2. Achievements by a city and its environs to preserve the heritage and legacy of the city’s contributions to the war effort and to preserve World War II history, such as contributions related to: *

    • Establishment of memorials to area men who lost their lives in service
    • Establishment of museums, parks, and markers
    • Organizing groups of veterans and home-front workers and their recognition
    • Presentation of cultural events such as dances, plays, and lectures
    • The identification, preservation, restoration, and interpretation of World War II-related structures, facilities, and sites
    • Public relations outreach through the print and electronic media, and books, and
    • Recognition and ceremonies remembering wartime event anniversaries

See the American World War II Home Front Heritage City Criteria Essays to learn more about the subcategories under criterions 1 and 2.

* Does my jurisdiction have to meet each of the subcategories under criterions 1 and 2?


The subcategories are not a list of requirements. Jurisdictions are required to have activities under both criterion 1 and 2, but they don't have to meet each subcategory. The subcategories are intended to be examples of specific home front and commemoration topics. These topics can be used to help describe jurisdictions' qualifications for designation as American World War II Heritage Cities.

There are no requirements for jurisdictions to have specific numbers of activities or subcategories. However, when nominating jurisdictions it's best to briefly describe activities under as many subcategories as possible that are significant to the location. This can help support jurisdictions' qualifications for designation.

Activities that don't fall under a Subcategory
Jurisdictions can also include WWII home front history and commemoration activities in their nominations that aren't specifically listed as subcategories, but that still apply under criterions 1 and 2.

looking through a door into an underground bomb shelter with vaulted ceiling, wooden floor, two wooden benches facing each other, and two wooden beds side by side. One light on a post illuminates the room.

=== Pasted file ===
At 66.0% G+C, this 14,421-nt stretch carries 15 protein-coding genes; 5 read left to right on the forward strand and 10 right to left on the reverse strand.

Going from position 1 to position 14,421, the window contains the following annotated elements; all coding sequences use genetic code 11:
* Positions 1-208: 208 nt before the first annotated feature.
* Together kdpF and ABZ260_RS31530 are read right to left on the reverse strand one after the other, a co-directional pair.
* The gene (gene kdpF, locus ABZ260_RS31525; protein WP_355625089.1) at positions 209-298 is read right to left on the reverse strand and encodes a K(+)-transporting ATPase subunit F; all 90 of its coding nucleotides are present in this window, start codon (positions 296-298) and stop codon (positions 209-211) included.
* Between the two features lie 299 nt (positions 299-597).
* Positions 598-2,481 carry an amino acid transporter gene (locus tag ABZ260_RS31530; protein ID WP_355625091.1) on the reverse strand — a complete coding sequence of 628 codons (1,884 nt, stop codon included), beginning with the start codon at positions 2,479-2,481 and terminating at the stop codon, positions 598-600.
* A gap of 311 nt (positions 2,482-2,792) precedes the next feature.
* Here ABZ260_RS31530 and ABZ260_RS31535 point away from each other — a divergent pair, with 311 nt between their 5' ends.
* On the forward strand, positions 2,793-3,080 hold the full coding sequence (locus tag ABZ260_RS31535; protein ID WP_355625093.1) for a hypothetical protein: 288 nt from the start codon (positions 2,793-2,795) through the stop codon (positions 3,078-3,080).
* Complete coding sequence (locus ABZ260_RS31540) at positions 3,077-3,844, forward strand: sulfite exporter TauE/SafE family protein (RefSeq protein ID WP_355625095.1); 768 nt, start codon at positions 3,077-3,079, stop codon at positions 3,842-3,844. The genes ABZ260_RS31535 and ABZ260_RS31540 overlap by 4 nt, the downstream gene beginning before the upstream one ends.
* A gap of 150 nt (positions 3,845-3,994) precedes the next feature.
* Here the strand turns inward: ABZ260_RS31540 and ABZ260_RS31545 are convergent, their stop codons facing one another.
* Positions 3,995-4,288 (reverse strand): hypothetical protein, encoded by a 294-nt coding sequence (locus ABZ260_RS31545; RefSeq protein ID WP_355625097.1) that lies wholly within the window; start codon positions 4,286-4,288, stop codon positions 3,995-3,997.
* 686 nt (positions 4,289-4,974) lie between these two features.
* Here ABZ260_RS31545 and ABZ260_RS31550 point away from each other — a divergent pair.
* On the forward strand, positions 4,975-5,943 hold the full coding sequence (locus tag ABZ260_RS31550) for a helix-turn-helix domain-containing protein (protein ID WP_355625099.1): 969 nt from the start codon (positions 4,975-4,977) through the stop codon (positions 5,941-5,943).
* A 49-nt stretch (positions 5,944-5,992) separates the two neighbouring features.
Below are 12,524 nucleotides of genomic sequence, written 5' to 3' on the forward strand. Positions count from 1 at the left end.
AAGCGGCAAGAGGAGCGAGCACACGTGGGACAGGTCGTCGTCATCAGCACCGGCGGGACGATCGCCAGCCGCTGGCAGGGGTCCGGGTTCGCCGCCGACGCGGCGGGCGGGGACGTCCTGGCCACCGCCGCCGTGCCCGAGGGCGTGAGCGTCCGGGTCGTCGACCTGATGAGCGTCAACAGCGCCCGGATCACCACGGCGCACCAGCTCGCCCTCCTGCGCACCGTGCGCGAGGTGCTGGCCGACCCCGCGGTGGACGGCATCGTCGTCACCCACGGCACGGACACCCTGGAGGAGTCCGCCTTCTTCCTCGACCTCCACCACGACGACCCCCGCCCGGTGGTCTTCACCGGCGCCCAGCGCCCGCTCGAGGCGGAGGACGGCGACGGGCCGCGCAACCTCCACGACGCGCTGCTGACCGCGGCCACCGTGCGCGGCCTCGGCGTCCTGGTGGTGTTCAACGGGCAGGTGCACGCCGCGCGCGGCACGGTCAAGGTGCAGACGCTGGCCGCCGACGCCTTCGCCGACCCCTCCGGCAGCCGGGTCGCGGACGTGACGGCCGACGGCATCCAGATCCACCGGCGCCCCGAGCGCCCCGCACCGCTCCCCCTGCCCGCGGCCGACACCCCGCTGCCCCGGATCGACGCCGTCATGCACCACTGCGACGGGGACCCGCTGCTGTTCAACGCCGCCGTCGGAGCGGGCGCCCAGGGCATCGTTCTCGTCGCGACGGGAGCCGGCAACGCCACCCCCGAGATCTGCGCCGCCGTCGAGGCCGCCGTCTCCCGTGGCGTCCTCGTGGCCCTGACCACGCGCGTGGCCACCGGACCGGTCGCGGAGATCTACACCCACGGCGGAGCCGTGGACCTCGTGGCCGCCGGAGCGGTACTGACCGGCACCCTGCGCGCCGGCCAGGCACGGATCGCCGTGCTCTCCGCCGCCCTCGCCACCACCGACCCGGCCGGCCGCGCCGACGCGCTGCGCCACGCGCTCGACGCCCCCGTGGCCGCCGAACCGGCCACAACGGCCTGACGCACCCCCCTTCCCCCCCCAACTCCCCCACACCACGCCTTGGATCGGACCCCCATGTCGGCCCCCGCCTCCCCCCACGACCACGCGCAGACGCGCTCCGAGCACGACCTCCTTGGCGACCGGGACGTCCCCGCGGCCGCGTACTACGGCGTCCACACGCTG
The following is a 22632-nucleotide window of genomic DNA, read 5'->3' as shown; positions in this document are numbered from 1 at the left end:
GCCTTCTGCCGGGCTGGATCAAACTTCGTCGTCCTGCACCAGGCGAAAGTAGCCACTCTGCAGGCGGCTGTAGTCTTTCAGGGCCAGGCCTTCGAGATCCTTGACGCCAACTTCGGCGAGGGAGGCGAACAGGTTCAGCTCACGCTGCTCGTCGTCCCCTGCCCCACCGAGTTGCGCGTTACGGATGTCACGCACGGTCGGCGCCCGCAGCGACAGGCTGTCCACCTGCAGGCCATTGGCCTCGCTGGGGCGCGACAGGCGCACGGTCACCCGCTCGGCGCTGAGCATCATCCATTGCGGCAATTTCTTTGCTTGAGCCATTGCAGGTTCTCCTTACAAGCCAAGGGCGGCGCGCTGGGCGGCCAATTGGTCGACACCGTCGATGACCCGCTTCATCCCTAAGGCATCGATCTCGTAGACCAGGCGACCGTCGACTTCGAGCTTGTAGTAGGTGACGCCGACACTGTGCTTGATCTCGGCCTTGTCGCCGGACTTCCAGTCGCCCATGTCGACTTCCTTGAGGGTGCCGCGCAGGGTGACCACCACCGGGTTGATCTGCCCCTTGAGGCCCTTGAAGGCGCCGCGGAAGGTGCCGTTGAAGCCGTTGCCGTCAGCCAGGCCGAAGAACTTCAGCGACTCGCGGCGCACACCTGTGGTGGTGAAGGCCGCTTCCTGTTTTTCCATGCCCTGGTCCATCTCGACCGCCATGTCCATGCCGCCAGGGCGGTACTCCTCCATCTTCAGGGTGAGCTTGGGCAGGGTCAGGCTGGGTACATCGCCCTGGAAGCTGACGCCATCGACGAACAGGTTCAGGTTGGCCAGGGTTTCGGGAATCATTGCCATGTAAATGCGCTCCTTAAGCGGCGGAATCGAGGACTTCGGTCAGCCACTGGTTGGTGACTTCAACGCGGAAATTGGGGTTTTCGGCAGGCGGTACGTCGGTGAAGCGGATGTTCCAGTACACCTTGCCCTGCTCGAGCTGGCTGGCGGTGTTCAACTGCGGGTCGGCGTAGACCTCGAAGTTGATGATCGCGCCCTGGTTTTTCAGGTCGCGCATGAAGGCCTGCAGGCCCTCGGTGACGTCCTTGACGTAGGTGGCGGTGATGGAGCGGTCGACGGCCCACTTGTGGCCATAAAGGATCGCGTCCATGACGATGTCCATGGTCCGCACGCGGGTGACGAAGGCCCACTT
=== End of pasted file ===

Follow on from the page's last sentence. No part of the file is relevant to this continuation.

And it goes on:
Bomb shelter under personal residence, Detroit, MI. 1942

Wayne State University, Walter P. Reuther Library

How to Apply

The process begins when:

The highest locally elected official in a jurisdiction submits a nomination for their community to the National Park Service's American World War II Heritage Cities Program.

Two or more jurisdictions nominating together will submit one joint nomination.

A nomination must include:

  • A cover letter addressed to the National Park Service Director and signed by the jurisdiction's highest locally elected official. For multiple jurisdiction nominations the cover letter(s) must be signed by each jurisdiction’s highest locally elected official.
  • A brief descriptions of how the jurisdiction meets criterions 1 and 2 in the Criteria for Designation (see above).

A nomination can also include other optional materials such as:

  • Endorsements from each jurisdiction’s members of Congress, delegate(s), or resident commissioner (strongly recommended).
  • Photographs and historic images of commemorative events and activities saved in either pdf, jpeg/jpg, gif, tiff, or png digital file format.
  • images of interpretive signage, digital brochures, fliers, websites, etc.
  • Existing program materials that elaborate on how a jurisdiction meets the Criteria for Designation or supports the nomination.
  • Other letters of support.

No more than five (5) optional items in total, please.


The National Park Service (NPS) may use application materials for non-commercial display purposes such as posting on the NPS website (, NPS social media forums, publication in hardcopy or digital program brochures, and other American World War II Heritage City Program informational materials in accordance with U.S. copyright Fair Use laws and regulations.

Financial Requirements

There are no financial requirements either when a jurisdiction is applying for designation or after a jurisdiction is designated as an American World War II Heritage City.

Where to Send Nominations

Nominations should be emailed to

Review Process

Once the nomination period has ended, the National Park Service (NPS) will acknowledge receipt of complete nominations and review them within three (3) months. Recommendations are then submitted to the Director of the NPS.

Contact Information

For more information email or call 202-354-6991.

Last updated: March 21, 2024